Colloredo-Mansfeld said that the increased focus on Southeast Asia will contribute to Asian American studies at UNC as a whole.

Kelly Wan (left) and Karie Xue (right), UNC Class of 22′ and 23′, at a showcase by the UNiCorn K-pop Dance Cover Team — the first dance club at UNC that focuses on K-Pop culture. UNC recently received a Henry Luce Foundation grant which will advance the study of Southeast Asia and other geographical regions in Asia and further the engagement with Asian and Asian American communities at UNC and across the state.
PHOTO CREDIT: Maya Yin.

“One of the things we wanted to do through this grant, this effort was to really be in conversation with the Asian American Center on campus and faculty and students, particularly faculty involved in Asian American work because in building the program in Southeast Asia, we wanted to be able to contribute as well to Asian American studies,” he said.

The Asian American Center on the UNC campus is an integral part of the university’s strategy to increase support for Asian American students, Colloredo-Mansfeld said.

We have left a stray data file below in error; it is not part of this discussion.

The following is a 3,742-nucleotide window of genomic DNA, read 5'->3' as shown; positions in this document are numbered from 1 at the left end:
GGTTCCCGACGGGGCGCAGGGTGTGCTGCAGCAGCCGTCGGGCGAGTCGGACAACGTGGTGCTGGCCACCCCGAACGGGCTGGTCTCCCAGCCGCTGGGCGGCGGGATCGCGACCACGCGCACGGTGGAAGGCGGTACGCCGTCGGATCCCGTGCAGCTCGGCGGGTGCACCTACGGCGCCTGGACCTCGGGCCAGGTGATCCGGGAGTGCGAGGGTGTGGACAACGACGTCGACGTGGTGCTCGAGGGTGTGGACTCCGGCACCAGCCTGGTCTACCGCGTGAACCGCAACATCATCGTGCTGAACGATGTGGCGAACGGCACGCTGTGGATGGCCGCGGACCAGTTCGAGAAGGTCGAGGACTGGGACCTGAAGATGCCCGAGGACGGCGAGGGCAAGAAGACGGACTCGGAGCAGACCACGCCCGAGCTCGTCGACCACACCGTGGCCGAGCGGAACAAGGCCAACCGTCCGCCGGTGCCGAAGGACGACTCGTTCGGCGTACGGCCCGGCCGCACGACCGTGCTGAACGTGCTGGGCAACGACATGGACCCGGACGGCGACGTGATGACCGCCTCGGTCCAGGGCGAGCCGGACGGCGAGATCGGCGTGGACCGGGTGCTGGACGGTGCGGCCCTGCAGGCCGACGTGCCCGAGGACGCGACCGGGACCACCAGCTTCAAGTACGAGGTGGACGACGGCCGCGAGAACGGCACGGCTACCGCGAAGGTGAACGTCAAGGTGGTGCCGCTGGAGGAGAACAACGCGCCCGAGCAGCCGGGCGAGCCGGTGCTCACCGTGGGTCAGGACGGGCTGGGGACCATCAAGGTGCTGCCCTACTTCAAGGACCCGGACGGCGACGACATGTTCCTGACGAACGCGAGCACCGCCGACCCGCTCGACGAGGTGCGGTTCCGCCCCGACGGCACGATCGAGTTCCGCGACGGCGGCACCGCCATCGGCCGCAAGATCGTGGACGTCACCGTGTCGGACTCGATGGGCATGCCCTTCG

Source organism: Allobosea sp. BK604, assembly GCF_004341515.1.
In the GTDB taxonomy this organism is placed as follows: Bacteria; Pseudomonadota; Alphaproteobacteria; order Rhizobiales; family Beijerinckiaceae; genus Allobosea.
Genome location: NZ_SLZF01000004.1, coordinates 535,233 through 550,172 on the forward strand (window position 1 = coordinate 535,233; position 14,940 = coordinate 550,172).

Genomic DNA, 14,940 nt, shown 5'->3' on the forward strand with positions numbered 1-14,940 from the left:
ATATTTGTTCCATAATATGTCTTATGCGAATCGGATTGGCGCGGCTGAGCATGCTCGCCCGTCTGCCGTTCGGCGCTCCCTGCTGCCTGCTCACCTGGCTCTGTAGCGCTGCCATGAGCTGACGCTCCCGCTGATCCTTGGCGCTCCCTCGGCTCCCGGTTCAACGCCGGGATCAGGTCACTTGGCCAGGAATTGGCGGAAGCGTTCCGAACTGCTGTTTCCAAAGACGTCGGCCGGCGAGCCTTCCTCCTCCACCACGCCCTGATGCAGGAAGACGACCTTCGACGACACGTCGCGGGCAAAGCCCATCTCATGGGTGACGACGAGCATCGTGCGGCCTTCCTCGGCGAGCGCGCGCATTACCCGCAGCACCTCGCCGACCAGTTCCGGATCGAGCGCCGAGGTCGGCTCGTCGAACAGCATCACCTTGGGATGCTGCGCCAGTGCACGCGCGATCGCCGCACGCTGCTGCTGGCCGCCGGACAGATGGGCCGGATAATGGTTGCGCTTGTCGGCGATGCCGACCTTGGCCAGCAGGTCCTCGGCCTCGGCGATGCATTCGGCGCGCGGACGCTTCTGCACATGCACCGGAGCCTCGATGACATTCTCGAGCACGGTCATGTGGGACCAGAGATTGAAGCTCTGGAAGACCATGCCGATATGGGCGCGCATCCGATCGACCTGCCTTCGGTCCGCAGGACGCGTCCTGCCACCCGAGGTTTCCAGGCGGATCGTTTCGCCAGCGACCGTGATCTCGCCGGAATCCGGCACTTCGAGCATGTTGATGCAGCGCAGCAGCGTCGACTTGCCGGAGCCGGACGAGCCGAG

“It has become part of the university’s planning to provide more support for Asian American students,” he said. “Asian American students on campus have really spoken up for their interest in having expanded programming, and it was really to the credit of students that there’s more attention by the university as a whole.”

According to UNC Global, the university aims to build on existing strengths and fulfill a commitment to the study of Asia through the Henry Luce Foundation grant, as the school’s strategic plan “Carolina Next: Innovations for Public Good” identifies Asia as a strategic priority for the institution.

Colloredo-Mansfeld said that the grant will serve both global and local interests.

“It’s really this combination of taking strength in global areas and building that strength, and in doing that, really making a connection back in North Carolina and serving the local interest as well,” he said.

Butler expressed excitement and anticipation about the upcoming five-year period of implementing the project.

“We’re really excited about this. It’s very much been a group effort because we’ve had support from top administration, matched with the desire from undergraduate students, graduate students and faculty, that it really is the culmination of a lot of work that’s gone into this moment,” she said.

For further information, visit: https://www.unc.edu/posts/2022/07/06/carolina-secures-900000-grant-to-advance-the-study-of-southeast-asia/